Converting Your Curriculum to Common Core


As I write this, I am four days (two classroom days) away from the end of the year! This time of year brings to mind studying for finals, wrapping everything up, reflecting and, after a few more weeks, initiating my summer planning. Whether or not it feels that way in what can often be a hectic last few weeks, summer is a great time to think about the last year and plan for the next one.

This reflection is particularly relevant heading into the 2014-2015 school year when Common Core assessments will be used for the first time in 48 states nationwide. Even if you are not in a state that will implement the Common Core, your method of teaching will still likely be impacted by the conversation around “college and career readiness” that has been sparked by the new Standards. Originally, looking at the Common Core assessments and standards was an overwhelming task; I did not know where to start. However, the more time I spend creating, using, and evaluating content that aligns with the Common Core, the more I realize that I don’t need to spend this whole summer reinventing the wheel. Instead, I can make some specific, purposeful changes to my curriculum more aligned to the Common Core without memorizing every standard and abbreviation. In this post, I have outlined some steps that aren’t monumental changes, though they can go a long way towards preparing your students for the Common Core and, more importantly, improving the quality of your teaching!

Change #1: Keep Your Multiple Choice Questions, But Make Them Harder!

  • Why? The changes below will help you make your multiple choice questions less about test-taking skills and more about enduring understandings.
  • How? Standard multiple choice questions have 4 answer choices and 1 correct answer. This gives students a 25% chance to guess and get the question right. Including a fifth answer choice drops this percentage to 20%.
  • Want to Go Even Further? A lot of the Common Core questions have more than 4 answer choices and multiple correct answers. Simply changing the prompt “select all that apply” will increase the rigor of your questions significantly. Check out the complexity of the multiple choice questions in this polynomial and rational functions review assignment. I know, I know: these questions were kind of complicated already…ELAquestionbreakdownMathquestionbreakdown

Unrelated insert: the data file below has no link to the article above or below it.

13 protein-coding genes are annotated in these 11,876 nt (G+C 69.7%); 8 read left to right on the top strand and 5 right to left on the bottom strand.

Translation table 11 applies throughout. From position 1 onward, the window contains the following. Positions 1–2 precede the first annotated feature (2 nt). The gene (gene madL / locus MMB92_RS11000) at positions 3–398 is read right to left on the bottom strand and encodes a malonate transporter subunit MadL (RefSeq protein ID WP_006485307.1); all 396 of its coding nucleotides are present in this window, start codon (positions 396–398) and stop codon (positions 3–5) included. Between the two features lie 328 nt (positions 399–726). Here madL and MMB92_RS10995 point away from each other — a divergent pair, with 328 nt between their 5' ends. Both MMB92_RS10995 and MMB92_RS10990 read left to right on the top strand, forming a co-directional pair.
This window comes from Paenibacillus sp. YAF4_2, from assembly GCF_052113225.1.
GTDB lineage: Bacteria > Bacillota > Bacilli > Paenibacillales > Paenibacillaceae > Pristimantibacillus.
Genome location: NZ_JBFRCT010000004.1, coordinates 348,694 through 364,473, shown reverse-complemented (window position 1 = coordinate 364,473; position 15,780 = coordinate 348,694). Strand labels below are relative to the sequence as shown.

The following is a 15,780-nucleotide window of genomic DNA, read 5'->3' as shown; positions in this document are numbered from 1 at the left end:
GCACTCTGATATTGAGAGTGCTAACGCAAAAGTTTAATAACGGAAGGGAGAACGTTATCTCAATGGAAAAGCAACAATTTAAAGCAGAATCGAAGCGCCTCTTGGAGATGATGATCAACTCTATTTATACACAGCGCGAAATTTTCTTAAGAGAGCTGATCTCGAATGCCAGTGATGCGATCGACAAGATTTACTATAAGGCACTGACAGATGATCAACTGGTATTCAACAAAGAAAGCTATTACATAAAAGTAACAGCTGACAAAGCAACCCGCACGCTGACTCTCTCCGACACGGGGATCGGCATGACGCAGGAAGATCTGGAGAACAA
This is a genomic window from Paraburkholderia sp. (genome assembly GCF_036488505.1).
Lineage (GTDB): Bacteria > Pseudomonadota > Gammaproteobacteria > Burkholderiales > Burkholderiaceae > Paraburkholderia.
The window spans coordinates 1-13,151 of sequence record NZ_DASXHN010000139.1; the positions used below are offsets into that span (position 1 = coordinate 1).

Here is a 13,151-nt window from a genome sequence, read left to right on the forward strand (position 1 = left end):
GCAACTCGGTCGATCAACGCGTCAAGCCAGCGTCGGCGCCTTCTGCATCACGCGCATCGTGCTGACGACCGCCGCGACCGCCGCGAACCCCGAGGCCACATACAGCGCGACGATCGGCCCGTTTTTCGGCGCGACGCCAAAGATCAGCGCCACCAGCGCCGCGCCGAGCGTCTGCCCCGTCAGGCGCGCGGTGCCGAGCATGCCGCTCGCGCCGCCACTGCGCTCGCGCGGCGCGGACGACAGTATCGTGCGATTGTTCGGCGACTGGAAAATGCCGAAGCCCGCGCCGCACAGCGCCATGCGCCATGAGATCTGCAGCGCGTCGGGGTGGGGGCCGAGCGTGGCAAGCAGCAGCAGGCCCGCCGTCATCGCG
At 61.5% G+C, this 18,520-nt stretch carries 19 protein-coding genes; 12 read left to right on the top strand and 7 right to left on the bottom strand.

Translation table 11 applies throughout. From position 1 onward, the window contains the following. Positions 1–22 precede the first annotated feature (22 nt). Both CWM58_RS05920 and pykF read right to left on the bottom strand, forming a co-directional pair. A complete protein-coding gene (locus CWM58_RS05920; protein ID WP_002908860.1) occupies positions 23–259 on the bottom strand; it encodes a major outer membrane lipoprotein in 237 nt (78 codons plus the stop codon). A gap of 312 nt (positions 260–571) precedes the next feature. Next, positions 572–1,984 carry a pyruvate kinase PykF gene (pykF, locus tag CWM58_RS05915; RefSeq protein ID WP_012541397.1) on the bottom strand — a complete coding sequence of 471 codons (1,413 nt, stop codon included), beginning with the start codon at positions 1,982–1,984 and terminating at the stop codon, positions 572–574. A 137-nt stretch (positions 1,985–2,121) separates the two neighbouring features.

Change #2: Use Interactive Question Types!

  • Why? The SmarterBalanced and PAARC exams make use of more interactive questions types, such as drag and drop, building a bar graph, or highlighting portions of the text. By making the questions in your own assessments more interactive, students will automatically get practice for the end-of-year exams.
  • How? When you make assessments for your class, check to see how they break down percentage-wise in terms of question type. Below is a breakdown of question types on the SmarterBalanced exams.
  • Want to Go Even Further? Edcite is the only free platform to give teachers access to the interactive questions types used on the SmarterBalanced/PAARC exams. By putting up even 1 or 2 of your offline worksheets into the Edcite system, you will give your students practice with an online assignment and with interactive questions, both of which are the major components of the Common Core end-of-year exams. Check out how many interactive question types were used in this cross-curricular, Common Core performance task.


Change #3: Ask Students To Explain Their Thinking As Often As Possible! Studentreasoning

  • Why? In line with the “college and career readiness” theme of the Common Core, the SmarterBalanced/PAARC exams often ask students to explain their thinking or apply a concept to the real world. This practice pushes students to deeper levels of understanding. From a teacher’s perspective, asking students for explanations can show gaps or misconceptions in their understanding.
  • How? There are many different ways to encourage students to explain their thinking. Here are some ideas:
    • After a particularly challenging multiple choice question, ask students to explain how they arrived at their answer. (Question #2 and #3 in this 6th grade math performance task apply this concept really well!)
    • Give students a wrong answer and have them explain why that answer is incorrect (question #3 in this Pythagorean Theorem assignment does a great job of that!)
    • End all of your assessments with a free response section, like this 7th grade ELA  assignment does. Even if you don’t grade the responses, you are still providing your students with valuable practice!
  • Want to Go Even Further? Check out these assignments, where the authors give students ample opportunity to explain their reasoning.

Change #3 is my favorite because it increases student engagement. It empowers them to explain themselves and think critically both in and outside of the classroom. In future blog posts, I will discuss broader-scale curricular changes (like project-based learning) can bolster student engagement and prepare them for the Common Core. For now, I think I’ve assigned enough summer homework, don’t you?


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